Applying Fusion Protein Technology to E. Coli - - BioPharm International

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Applying Fusion Protein Technology to E. Coli


BioPharm International


Recombinant proteins often are considered unwanted by cells and are subjected to proteolytic degradation.45 Several strategies have been developed to protect recombinant proteins from degradation, including the use of protease inhibitors,46 secretion into the periplasm or culture medium,47,48 and generating protective fusions.12,28,49-53 The compartmentalization hypothesis describes the mechanism by which gene fusions protect against proteolytic degradation.54 Fusions can promote the translocation of their partner proteins to different cellular compartments, thereby decreasing the concentration of the recombinant protein in the protease-rich cytosol. For example, SUMO can translocate from the cytosol to the nucleus and maltose binding protein (MBP) can translocate to the membrane compartment of the cell.55,56

Size of the Fusion Tag


Table 4. The Size of the Fusion Tag Influences the Yield of the Purified Protein
The size of the fusion tag plays a crucial role in the overall yield of the purified protein. As seen in Table 4, the yield of the purified target protein is dictated by the yield of the fusion protein: the larger the fusion tag the lesser the overall yield. Split SUMO, which is 47 amino acids long, is only 19% of the fusion when Split SUMO is fused to a target protein that is 200 amino acids in length (47/247). In constrast, NusA, which is 495 amino acids long, is 71% of the fusion with the same target protein (495/695). Therefore, if expression yielded one gram of fusion protein for both Split SUMO-Target and NusA-Target, the yield of the purified target after cleavage would be 0.810 g and 0.288 g, for Split SUMO and NusA, respectively.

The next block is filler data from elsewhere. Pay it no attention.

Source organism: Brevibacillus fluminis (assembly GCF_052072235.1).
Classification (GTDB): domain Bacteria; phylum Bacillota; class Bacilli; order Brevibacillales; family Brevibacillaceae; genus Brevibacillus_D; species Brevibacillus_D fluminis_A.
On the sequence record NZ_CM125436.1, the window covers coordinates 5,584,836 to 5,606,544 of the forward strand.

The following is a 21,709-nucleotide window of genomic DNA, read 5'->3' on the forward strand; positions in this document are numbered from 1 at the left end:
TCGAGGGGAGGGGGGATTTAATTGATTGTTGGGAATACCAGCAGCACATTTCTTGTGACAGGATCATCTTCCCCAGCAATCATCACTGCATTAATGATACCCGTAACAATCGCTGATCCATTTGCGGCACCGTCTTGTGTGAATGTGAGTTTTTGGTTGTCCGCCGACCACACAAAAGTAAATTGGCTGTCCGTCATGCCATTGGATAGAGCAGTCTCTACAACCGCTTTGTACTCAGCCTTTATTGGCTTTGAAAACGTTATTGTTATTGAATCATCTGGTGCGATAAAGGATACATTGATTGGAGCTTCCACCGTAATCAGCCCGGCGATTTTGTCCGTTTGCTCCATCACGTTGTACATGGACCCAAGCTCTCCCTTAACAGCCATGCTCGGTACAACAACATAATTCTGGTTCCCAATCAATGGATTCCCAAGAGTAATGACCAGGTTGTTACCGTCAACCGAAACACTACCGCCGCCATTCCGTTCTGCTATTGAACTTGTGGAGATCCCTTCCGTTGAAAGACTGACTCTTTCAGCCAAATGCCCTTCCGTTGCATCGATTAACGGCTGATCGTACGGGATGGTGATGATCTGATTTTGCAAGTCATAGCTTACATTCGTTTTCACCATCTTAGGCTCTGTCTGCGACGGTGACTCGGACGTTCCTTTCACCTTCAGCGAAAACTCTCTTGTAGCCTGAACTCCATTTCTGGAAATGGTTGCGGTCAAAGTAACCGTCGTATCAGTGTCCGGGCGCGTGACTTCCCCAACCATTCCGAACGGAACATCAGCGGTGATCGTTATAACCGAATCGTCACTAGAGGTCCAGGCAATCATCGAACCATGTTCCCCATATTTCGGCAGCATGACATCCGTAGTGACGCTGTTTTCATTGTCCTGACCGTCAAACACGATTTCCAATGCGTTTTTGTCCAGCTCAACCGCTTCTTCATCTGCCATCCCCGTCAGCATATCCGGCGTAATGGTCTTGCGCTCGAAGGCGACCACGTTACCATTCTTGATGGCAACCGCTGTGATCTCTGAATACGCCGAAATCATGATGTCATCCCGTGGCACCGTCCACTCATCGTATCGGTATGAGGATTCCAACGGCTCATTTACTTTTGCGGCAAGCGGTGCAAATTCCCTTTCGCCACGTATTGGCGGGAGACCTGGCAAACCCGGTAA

Specificity, Efficiency, and Site of Cleavage


Table 5. Abbreviations
The quality, quantity, and activity of the purified protein are influenced by the specificity, efficiency, and site of cleavage. Cleavage of the fusion usually is necessary because the fusion interferes with the structural or functional properties of the recombinant protein.57 Fusions can be cleaved by either chemical or enzymatic strategies.58,59 These methods include the use of engineered cleavage sites that are recognized by the proteases and are positioned between the fusion tag and the protein target. Proteases that have been employed to cleave fusion tags include tobacco etch virus (Tev) protease,60 factor Xa, thrombin protease,59 and the SUMO protease.12-16 Problems associated with proteolytic cleavage of fusion tags are low yield, precipitation of the protein of interest, labor-intensive optimization of cleavage conditions, expense of proteases, failure to recover active, structurally intact protein,61 and the generation of non-native N-terminal amino acids (not the case with SUMO and ubiquitin fusions12-16 ). As a result, choosing the right chemical or enzymatic strategy is crucial for achieving active protein of high quality and quantity.

John Hall is vice president of business development at LifeSensors, Inc., 271 Great Valley Parkway, Malvern PA 19355; 610.644.8845 x 305; Fax: 610.644.8616;

References

1. Panlou AK, Reichert JM. Recombinant protein therapeutics-success rates, market trends and values to 2010. Nature Biotechnol. 2004; 12:1513-9.

2. Studier FW, Rosenberg AH, Dunn JJ, Dubendorff JW. Use of T7 RNA polymerase to direct expression of cloned genes. Methods Enzymol. 1990; 185:60-89.


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